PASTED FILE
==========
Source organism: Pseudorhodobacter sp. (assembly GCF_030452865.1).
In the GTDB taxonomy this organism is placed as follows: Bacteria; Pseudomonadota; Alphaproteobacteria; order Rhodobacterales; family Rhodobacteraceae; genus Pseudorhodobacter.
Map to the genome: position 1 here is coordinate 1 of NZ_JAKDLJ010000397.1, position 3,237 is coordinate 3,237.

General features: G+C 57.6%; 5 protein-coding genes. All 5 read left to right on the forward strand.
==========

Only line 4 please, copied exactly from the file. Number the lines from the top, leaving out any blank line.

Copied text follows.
General features: G+C 57.6%; 5 protein-coding genes. All 5 read left to right on the forward strand.